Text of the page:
In sum, the United States is building a new generation of nuclear weapons and delivery systems, will deploy more usable nuclear weapons in “forward” areas, remains committed to possible “first use” of nuclear weapons even against non-nuclear attacks in defense of 30 countries, retains missiles on active alert ready to launch, is skeptical of the possibility of any progress in arms control, and is hostile to the global movement to make nuclear weapons illegal. All this as tensions with Russia and China rise, relations with North Korea remain literally explosive, and the nuclear deal with Iran stays under constant assault from the president.
Not surprisingly, the Bulletin of the Atomic Scientists recently adjusted its doomsday clock to two minutes to midnight, the highest level of alarm since 1953, when the Soviet Union exploded its first hydrogen bomb. In their statement, the scientists warned: “Major nuclear actors are on the cusp of a new arms race, one that will be very expensive and will increase the likelihood of accidents and misperceptions. Across the globe, nuclear weapons are poised to become more rather than less usable because of nations’ investments in their nuclear arsenals.”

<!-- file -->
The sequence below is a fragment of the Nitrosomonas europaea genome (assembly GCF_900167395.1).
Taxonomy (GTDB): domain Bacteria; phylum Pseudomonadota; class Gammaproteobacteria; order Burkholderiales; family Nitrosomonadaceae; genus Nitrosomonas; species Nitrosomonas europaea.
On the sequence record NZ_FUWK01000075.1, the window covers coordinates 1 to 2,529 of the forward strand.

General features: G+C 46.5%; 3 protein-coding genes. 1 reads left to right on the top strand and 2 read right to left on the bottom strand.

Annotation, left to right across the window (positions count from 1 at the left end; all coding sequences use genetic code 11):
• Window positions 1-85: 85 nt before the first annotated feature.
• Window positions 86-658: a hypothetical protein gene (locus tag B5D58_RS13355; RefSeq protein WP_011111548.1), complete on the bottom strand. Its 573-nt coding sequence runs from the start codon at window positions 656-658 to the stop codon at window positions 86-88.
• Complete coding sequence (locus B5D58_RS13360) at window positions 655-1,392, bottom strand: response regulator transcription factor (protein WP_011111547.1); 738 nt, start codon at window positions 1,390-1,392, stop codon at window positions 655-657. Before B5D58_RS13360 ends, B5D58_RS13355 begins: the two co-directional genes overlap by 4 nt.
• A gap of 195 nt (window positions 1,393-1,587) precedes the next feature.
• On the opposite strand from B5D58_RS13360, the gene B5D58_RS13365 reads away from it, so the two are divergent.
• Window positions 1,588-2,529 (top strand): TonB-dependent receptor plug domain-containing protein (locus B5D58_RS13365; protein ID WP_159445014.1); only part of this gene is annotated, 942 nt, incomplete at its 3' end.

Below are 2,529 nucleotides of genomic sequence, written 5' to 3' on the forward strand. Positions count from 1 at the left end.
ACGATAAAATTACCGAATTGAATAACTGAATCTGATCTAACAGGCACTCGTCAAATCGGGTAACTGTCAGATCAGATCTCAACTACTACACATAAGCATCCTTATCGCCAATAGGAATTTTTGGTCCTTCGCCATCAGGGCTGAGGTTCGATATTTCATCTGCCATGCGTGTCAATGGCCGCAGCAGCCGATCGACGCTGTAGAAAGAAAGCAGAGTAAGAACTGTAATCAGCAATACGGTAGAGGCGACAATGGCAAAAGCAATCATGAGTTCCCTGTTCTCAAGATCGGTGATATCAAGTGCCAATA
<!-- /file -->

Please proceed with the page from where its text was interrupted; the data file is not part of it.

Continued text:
Despite numerous close calls and false alarms, the world has avoided a nuclear war since the start of the Cold War. The Nuclear Posture Review suggests that nuclear weapons make violence less likely.
In reality, the world will either find a way to get rid of nuclear weapons completely or they will eventually be used, either intentionally or by mistake. This reality deserves greater attention in the media and Congress. We need to revive momentum for reducing nuclear weapons, not for “modernizing” them. As Beatrice Fihn, who accepted the Nobel Peace Prize on behalf of the International Campaign to Abolish Nuclear Weapons in 2017, stated in response to the review, “There are only two possible endings to this story: either the end of nuclear weapons or the end of us all.”